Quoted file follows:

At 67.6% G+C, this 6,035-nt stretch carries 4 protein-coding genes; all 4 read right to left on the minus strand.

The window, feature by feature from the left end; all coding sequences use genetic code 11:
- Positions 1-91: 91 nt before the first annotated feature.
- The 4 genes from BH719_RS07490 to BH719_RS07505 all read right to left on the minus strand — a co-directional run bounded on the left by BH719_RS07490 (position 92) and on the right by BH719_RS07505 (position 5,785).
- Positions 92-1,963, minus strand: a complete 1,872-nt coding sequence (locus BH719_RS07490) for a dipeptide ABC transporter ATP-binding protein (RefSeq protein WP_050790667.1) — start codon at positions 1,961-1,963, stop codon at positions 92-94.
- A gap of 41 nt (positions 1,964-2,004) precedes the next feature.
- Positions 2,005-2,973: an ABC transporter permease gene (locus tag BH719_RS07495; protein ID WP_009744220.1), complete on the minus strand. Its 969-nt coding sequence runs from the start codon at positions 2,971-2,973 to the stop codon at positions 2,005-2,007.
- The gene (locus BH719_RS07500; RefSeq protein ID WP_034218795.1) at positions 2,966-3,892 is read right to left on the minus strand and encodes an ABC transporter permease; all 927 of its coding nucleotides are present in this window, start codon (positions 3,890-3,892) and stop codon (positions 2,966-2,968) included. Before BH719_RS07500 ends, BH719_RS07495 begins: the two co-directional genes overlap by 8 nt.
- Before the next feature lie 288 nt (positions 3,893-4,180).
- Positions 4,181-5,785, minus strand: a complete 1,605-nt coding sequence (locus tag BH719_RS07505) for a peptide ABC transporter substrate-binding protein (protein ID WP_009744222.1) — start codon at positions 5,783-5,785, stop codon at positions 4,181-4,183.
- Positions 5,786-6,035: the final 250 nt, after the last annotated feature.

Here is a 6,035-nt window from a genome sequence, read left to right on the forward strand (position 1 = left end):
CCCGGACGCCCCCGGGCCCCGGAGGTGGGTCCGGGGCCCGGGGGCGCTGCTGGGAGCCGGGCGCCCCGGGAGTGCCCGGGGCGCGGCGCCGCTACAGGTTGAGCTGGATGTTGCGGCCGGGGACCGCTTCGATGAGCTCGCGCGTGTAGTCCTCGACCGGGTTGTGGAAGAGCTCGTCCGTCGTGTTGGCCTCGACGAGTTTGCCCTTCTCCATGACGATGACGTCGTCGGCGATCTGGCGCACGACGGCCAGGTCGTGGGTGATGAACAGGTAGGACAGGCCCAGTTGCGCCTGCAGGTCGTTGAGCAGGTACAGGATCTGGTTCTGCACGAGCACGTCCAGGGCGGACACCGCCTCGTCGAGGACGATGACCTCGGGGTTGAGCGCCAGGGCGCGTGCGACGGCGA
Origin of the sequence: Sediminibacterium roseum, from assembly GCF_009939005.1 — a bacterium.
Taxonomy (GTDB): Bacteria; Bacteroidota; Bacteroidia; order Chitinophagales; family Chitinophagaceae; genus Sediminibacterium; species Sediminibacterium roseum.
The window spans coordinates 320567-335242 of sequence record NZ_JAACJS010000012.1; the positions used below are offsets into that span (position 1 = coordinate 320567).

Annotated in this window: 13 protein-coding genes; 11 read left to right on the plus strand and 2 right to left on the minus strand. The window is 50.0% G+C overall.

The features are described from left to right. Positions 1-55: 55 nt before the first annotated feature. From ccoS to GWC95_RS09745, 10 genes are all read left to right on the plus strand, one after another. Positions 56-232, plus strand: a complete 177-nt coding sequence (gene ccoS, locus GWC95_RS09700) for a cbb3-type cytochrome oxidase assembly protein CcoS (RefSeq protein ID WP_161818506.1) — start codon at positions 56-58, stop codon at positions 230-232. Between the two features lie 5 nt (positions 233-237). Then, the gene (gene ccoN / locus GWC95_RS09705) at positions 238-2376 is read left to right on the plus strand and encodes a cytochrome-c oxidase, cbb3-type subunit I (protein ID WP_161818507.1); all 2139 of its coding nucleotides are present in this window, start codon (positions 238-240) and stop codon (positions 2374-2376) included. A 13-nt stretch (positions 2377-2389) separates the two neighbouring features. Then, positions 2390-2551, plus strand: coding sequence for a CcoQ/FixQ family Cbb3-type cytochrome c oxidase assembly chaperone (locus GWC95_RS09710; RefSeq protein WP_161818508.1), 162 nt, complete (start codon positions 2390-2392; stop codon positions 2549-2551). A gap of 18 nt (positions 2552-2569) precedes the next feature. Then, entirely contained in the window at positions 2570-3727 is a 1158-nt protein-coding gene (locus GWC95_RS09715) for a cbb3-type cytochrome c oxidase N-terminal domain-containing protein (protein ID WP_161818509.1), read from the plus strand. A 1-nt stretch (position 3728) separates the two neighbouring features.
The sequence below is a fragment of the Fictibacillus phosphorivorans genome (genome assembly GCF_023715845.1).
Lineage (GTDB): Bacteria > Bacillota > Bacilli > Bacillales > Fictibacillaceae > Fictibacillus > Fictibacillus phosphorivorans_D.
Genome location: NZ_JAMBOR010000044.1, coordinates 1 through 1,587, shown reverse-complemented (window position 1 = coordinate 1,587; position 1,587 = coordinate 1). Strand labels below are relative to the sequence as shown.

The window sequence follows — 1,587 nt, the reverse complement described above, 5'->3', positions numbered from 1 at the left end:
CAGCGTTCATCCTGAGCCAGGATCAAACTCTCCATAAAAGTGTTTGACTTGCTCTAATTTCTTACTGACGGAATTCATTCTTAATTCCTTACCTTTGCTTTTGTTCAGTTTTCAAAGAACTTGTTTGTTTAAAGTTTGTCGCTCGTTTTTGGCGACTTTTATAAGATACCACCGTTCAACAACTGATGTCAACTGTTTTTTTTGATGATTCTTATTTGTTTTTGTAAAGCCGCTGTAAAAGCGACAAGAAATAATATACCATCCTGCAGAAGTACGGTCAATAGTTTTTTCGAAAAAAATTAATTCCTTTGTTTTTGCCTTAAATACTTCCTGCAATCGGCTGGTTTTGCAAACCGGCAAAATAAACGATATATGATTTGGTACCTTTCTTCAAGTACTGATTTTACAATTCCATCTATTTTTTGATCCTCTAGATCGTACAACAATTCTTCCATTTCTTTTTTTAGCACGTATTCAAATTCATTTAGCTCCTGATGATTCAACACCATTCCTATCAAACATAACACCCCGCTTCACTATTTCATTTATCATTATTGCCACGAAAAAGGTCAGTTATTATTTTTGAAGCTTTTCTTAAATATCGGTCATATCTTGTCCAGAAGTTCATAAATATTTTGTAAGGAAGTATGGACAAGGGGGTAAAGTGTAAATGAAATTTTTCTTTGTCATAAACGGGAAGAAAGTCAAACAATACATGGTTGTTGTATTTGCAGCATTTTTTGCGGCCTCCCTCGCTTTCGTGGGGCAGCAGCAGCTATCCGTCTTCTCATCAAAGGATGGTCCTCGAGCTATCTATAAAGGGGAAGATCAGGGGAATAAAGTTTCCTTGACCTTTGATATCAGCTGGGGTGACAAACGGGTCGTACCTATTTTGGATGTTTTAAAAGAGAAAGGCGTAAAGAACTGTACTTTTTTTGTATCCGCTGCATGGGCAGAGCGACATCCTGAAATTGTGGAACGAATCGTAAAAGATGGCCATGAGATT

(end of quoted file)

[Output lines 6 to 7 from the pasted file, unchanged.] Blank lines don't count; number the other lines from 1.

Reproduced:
- A gap of 41 nt (positions 1,964-2,004) precedes the next feature.
- Positions 2,005-2,973: an ABC transporter permease gene (locus tag BH719_RS07495; protein ID WP_009744220.1), complete on the minus strand. Its 969-nt coding sequence runs from the start codon at positions 2,971-2,973 to the stop codon at positions 2,005-2,007.